Consumers hit hard as Egypt subsidy cuts send fuel prices soaring 78%
Mohamed Sayed has dreamed of running his own minibus fleet for more than a decade.
But that looks further away than ever after Egypt slashed fuel subsidies overnight – sending his petrol costs soaring.
The 43-year-old from Cairo managed to keep his small tourist business together through the aftermath of the 2011 revolution as visitor numbers dwindled.
He was able to switch tack - focusing on domestic travel instead of relying on overseas tourists. Now he needs to adapt again.
“It is getting tougher by the day,” he says. “What they are doing? I don’t understand,”
Egyptian businesses and customers yesterday struggled to digest the reality of a 78 per cent increase in fuel prices, announced by the government on Friday.
The decision to slash fuel subsidies represents a first key test for the president Abdel Fattah El Sisi in his plan to revive the economy.
Despite having been anticipated for several weeks, the increase in fuel prices still came as a body blow for consumers and small-business owners in the country.
Mr Sayed, who takes pride in driving tours from Cairo to the Red-Sea coastal town of Nuweiba, said that he will have to raise his prices to compensate for the loss of profit.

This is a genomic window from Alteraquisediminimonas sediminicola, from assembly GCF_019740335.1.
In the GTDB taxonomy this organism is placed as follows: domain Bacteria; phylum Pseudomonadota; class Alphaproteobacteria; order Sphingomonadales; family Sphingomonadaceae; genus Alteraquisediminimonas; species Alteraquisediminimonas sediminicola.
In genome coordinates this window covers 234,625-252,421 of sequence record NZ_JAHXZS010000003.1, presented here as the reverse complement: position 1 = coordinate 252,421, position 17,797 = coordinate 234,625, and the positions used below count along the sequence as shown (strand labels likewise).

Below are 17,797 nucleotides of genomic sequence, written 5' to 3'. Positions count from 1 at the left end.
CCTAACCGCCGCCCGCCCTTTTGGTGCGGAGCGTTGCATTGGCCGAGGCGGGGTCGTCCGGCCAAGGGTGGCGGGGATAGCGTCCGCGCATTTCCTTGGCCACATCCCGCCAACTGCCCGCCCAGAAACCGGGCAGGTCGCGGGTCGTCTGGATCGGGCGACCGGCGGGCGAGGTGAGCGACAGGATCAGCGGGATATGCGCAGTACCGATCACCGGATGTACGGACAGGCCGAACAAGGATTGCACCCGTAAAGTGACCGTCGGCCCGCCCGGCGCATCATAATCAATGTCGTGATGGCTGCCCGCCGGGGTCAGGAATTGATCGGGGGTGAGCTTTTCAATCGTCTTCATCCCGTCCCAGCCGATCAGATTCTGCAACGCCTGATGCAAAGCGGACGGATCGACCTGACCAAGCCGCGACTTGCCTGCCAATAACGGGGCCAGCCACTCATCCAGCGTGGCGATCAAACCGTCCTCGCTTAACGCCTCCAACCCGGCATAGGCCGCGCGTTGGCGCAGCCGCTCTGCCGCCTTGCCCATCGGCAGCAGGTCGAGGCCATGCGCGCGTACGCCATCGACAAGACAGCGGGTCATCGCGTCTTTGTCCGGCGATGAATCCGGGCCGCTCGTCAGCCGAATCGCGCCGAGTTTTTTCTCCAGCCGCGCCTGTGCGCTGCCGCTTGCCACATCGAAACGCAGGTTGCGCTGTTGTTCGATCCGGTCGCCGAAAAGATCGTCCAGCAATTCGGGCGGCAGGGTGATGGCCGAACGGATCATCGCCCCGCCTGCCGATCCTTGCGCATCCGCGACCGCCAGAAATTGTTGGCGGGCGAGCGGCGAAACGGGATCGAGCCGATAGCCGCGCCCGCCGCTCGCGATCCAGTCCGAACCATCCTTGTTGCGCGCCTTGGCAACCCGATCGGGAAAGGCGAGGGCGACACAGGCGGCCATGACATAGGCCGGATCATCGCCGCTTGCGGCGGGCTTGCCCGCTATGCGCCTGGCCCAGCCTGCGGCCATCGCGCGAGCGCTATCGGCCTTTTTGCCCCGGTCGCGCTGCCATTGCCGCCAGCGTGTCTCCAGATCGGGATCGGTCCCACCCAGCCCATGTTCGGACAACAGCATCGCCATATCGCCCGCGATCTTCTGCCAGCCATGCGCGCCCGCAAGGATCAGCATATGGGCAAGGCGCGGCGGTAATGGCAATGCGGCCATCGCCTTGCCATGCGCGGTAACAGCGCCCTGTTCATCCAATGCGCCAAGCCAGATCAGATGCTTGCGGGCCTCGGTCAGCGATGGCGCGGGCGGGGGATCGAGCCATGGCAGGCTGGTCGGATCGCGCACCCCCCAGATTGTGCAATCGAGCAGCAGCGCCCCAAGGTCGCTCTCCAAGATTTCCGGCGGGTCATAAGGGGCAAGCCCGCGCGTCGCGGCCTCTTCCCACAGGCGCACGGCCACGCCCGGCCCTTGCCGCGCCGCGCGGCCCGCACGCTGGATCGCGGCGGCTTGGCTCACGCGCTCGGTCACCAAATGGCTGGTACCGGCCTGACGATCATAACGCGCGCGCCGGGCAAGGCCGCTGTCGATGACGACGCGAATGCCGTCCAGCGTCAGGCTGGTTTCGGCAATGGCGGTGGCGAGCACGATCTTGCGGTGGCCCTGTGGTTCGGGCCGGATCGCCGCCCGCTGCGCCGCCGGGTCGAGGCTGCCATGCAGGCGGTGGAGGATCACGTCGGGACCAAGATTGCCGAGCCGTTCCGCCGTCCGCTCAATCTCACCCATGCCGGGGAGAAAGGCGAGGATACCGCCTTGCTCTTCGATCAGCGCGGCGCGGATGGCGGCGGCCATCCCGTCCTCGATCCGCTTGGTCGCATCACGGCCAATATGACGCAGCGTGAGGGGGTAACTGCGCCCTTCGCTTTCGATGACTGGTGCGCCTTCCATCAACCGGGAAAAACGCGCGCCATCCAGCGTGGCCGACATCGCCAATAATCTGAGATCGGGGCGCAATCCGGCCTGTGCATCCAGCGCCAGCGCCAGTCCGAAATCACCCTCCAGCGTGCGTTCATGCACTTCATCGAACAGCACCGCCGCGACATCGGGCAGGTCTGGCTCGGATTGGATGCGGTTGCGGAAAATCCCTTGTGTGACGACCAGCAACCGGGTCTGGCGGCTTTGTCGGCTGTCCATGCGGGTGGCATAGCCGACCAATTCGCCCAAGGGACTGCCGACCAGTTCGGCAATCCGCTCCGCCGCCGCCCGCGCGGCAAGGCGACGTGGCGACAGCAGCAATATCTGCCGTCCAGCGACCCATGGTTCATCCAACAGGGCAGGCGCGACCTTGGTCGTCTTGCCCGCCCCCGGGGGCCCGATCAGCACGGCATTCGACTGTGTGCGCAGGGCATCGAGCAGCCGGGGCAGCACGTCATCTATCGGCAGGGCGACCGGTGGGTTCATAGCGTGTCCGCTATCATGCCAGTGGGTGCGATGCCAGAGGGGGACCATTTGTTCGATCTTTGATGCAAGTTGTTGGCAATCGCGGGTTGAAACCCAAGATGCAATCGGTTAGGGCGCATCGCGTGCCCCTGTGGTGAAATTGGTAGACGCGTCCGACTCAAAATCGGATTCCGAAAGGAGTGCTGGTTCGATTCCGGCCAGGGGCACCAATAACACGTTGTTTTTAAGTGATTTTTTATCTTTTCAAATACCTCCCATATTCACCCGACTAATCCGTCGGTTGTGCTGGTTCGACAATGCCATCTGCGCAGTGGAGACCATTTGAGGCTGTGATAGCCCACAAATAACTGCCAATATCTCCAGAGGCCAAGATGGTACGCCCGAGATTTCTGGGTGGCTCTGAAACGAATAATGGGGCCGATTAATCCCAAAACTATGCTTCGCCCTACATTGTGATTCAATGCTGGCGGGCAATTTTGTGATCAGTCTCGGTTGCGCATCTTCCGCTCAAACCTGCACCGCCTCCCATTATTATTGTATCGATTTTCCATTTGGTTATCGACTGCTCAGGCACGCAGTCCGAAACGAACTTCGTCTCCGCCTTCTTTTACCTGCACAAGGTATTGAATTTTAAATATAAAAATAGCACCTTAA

“Who will have to pay for this increase? It’s the customer unfortunately.”
The increase in prices comes as the Egyptian cabinet has finally decided to grasp the nettle of the country’s subsidies on fuel, which consume almost a quarter of Egypt’s budget. The move follows the lifting of subsidies on electricity by Mr El Sisi.
While that may help Egypt’s long term development, the country’s GDP will be hit in the short term, said Mohamed Abu Basha, an economist with EFG-Hermes in Cairo.
Egypt spends almost a third of its budget on fuel and food subsidies for its population of 86 million.
“This is a wide-ranging price increase that will touch almost every fuel product in the country and will have a knock-on effect on the price of the majority of consumer products,” said Mr Abu Basha. “Plus it’s coming at a time when the economy’s not growing much, there’s very little growth in incomes, so consumers will be bearing the pain in the short term.”
Private consumption has been the main engine of economic growth for the past four years, said Mr Abu Basha.
“It’s going to be up to the government in the short and medium terms to compensate for the decrease in consumption via an increase in investment, be it from the local private sector, foreign direct investment, GCC states or elsewhere.”
The country’s middle class will be hurt by the fuel cuts due to the lack of public transport infrastructure, said Loay Hossny, 29, a bank employee in Cairo.
“Taxis will likely ditch their meter system and commodity prices will escalate,” he said. “The government said that it will take this step for a while, but the surprise is to do it in Ramadan.
Mr Abu Basha said that the Egyptian government has proposed measures to ease the pain of rising prices, including more than doubling cash subsidies for low-income families.
“The issue is, though, that these measures are not completely up and running,” he said. “There needs to be progress with them really quickly.”
In the meantime, small businesses such as Mr Sayed’s minibus company will need to start rapidly adapting to the new economic realities of Egypt.
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Updated: July 5, 2014 04:00 AM